Militant Journalism

Hunger strike against General Iron ends with protests outside Chicago mayor’s home

Photo: Protesters hammer nails into a casket representing the lives lost to decades of environmental racism in Chicago. Liberation photo by Drake Stewart

On March 4, hundreds of protesters gathered outside Chicago Mayor Lori Lightfoot’s home in the Logan Square neighborhood to protest notorious polluter General Iron. The rally was organized after Lightfoot ignored the demands of several hunger strikers opposed to the opening of the toxic metal recycling site in an already extremely polluted Southeast Side neighborhood

General Iron currently operates in an affluent Northside neighborhood, but has requested a permit from the city of Chicago to move their operations to a predominantly Latino neighborhood on the Southeast Side of Chicago. The new site, where General Iron has already begun construction, is blocks away from several schools. This potential move has resulted in a city-wide campaign demanding that Mayor Lori Lightfoot deny General Iron an operating permit.

Activists assert that industry and city leaders are taking advantage of the Southeast Side’s economic situation, using the promise of jobs to gloss over the environmental and health effects of living next to a major polluter. In early February, with construction at the new site continuing and no word from city leaders, activists from the Southeast Side decided to go on a hunger strike demanding that General Iron be denied a permit. 

The gathering on March 4 marked the end of the hunger strike and served as a vigil mourning the health of those who had been without solid food for a month. Oscar Sanchez, one of the first hunger strikers, told the crowd: “We are environmentally burdened. … Enough is enough!”  

Yesina Chavez, an organizer with United Neighbors of the 10th Ward, urged people to come together and keep fighting: “In order to continue, we’re going to give our body nutrients. We’re going to go back to eating, and we’re going to continue the fight. But we’re not going to do it alone.”

Many of the speakers were students from George Washington High School, located half a mile from the proposed facility. “There’s no reason why I should starve for a week to get Lori’s attention,” said Gregory Miller, a 15-year-old student organizer.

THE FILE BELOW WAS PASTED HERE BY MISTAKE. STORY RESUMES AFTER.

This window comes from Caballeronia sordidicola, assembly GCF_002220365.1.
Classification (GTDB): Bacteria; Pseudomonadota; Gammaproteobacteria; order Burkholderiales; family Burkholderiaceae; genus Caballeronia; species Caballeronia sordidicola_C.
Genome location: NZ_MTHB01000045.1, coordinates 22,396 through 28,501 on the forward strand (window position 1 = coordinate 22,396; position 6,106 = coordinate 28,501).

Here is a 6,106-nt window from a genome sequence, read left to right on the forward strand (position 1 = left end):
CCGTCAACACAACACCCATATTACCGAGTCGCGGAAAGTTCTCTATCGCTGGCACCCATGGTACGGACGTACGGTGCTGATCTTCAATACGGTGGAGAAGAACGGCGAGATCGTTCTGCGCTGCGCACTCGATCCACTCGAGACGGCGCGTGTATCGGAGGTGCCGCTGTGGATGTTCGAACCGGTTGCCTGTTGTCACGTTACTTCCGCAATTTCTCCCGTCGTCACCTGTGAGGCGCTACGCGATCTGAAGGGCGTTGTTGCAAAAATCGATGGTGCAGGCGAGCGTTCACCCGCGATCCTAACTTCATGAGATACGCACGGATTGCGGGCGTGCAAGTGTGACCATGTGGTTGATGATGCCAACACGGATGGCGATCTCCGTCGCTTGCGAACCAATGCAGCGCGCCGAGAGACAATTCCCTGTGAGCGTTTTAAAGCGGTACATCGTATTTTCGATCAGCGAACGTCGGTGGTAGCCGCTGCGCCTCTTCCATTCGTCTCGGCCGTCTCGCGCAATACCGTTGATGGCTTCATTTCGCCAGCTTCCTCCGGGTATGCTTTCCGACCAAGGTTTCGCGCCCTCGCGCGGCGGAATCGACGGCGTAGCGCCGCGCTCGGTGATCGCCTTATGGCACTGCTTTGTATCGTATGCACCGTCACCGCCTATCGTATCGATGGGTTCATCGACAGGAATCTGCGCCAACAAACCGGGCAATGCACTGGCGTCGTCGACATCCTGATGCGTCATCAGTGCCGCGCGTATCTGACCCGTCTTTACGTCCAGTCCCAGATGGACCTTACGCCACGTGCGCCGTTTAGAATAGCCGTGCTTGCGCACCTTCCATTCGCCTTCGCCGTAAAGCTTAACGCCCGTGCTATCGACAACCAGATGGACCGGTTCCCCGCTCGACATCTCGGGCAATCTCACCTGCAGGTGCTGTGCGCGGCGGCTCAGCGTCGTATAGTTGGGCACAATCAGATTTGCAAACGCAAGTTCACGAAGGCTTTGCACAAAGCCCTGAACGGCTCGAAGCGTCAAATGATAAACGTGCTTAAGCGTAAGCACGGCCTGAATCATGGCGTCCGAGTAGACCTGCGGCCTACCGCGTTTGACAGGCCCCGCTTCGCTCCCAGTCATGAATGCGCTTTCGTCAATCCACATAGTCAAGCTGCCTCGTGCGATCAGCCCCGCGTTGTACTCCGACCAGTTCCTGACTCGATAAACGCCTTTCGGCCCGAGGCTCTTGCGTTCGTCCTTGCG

After the initial speeches, the protesters moved into the streets chanting “El pueblo unido jamás será vencido!” [“The people united will never be defeated!”] Mayor Lightfoot’s home was sectioned off entirely by dozens of officers from the Chicago Police Department. The block itself was also barricaded, forcing protesters to move into the main streets, blocking traffic and taking over intersections.

Protesters clad in funeral attire carried a casket while marching through the Logan Square neighborhood of Chicago. The casket represented the lives lost to decades of environmental racism. According to the City of Chicago’s Air Quality and Health Report, air pollution contributes to increased risk of chronic disease, which is the leading driver of Chicago’s nine-year life expectancy gap between Black and white residents, and decreases in life expectancy in the Latino population.

Protesters marched back to the initial location of Grace United Methodist Church outside Lightfoot’s home chanting “No justice, no peace!” and “Whose streets? Our streets! Whose city? Our city!”

Protesters gather outside Grace United Methodist Church near Mayor Lightfoot’s home. Liberation photo by Drake Stewart

One of the month-long hunger strikers, known as KiD, told Liberation News: “The demand is simple … for Lori Lightfoot to deny the permit. She knows she has the power to do it. General Iron has caused too much problems in residential communities as far as explosions, fires, and they have federal EPA citations. If the North [Side] doesn’t want it, we don’t want it neither.”

The protests have gained national attention, opening up a federal investigation into former Mayor Rahm Emanuel’s dealings with General Iron. Lightfoot has refused to meet with protesters, though she has asked for some direction from the EPA. While activists have now concluded their hunger strike, they remain committed to continue taking action to stop the relocation of the plant. 

KiD continued: “The people deserve clean air. Biden spoke about environmental justice and we haven’t seen any action yet. We, the people, will be heard. We, the people, will win.” 

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